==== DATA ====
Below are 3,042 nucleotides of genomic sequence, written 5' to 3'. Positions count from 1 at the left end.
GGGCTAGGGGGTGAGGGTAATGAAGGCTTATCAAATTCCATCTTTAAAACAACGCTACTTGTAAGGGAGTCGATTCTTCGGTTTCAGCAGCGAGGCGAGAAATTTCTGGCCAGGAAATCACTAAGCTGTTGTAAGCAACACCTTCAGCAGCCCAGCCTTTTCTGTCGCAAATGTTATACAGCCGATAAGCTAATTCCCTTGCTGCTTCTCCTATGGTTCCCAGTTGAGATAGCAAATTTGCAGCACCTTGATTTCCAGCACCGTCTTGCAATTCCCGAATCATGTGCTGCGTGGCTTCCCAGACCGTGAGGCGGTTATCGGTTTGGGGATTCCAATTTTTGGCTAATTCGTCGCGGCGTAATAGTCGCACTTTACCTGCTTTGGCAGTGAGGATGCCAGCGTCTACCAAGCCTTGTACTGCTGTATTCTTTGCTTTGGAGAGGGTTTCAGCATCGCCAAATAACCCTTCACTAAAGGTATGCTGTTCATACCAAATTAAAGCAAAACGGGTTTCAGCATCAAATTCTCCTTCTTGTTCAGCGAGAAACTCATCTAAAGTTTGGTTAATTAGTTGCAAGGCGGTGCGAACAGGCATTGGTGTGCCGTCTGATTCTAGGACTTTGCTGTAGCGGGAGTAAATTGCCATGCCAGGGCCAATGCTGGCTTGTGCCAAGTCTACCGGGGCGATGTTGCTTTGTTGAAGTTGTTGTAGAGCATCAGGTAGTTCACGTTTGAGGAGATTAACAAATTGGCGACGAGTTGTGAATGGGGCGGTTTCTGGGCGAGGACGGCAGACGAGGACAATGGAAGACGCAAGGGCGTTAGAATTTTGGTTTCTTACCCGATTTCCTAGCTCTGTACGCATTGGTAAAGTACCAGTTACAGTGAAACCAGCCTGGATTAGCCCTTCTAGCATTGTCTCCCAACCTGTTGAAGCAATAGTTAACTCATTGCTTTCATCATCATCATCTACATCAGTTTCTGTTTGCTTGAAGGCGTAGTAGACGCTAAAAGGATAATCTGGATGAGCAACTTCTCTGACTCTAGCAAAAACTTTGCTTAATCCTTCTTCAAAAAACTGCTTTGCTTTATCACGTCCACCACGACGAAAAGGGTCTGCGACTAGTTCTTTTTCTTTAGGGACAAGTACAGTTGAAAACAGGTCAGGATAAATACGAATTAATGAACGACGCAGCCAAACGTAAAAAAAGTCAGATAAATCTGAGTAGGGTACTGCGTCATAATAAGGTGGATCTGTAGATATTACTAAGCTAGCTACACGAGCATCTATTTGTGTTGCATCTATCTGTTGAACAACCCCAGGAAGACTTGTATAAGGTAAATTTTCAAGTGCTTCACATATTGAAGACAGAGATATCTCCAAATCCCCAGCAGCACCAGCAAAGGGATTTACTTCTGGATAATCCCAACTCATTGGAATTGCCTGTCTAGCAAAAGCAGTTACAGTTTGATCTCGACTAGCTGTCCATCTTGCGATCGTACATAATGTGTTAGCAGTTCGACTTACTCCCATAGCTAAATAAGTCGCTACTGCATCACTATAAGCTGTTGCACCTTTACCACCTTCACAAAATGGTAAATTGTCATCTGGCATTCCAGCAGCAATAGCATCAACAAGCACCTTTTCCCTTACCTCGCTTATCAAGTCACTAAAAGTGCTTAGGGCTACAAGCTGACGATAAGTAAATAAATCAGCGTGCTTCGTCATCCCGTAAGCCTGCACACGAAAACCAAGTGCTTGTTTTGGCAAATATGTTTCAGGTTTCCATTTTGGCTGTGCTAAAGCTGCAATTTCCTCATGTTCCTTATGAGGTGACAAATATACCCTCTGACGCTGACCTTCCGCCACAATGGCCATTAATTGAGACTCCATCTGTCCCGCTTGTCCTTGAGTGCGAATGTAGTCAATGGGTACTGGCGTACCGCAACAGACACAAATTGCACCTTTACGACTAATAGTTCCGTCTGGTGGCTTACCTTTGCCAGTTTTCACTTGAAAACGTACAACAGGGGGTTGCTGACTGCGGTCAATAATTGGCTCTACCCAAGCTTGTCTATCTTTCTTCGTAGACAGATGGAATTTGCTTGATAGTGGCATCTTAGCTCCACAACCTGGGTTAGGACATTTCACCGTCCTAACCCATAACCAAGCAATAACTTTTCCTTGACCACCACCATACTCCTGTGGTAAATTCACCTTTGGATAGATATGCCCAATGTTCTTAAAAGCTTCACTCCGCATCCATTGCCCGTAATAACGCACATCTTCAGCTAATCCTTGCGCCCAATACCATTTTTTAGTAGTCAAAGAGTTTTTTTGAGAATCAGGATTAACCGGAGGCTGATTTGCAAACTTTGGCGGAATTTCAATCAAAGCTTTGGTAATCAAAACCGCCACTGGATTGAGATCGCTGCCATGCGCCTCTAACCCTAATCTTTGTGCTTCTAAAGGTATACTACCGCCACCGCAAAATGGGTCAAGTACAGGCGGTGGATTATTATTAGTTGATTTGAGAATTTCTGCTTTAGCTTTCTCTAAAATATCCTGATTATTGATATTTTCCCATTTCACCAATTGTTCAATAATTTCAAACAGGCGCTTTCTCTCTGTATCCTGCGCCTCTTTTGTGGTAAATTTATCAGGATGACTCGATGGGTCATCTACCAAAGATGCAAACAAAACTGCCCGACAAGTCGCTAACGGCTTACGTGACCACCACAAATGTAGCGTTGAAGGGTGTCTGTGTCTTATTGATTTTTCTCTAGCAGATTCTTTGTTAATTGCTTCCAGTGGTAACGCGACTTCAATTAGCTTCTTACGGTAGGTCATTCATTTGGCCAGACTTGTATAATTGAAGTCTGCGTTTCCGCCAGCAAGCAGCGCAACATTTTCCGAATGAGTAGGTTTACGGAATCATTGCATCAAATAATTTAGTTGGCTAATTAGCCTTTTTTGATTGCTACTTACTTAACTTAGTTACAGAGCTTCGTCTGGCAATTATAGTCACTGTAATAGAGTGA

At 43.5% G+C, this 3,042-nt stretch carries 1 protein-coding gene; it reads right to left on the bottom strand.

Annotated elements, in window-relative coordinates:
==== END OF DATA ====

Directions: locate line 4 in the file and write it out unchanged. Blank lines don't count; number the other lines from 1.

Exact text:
Annotated elements, in window-relative coordinates: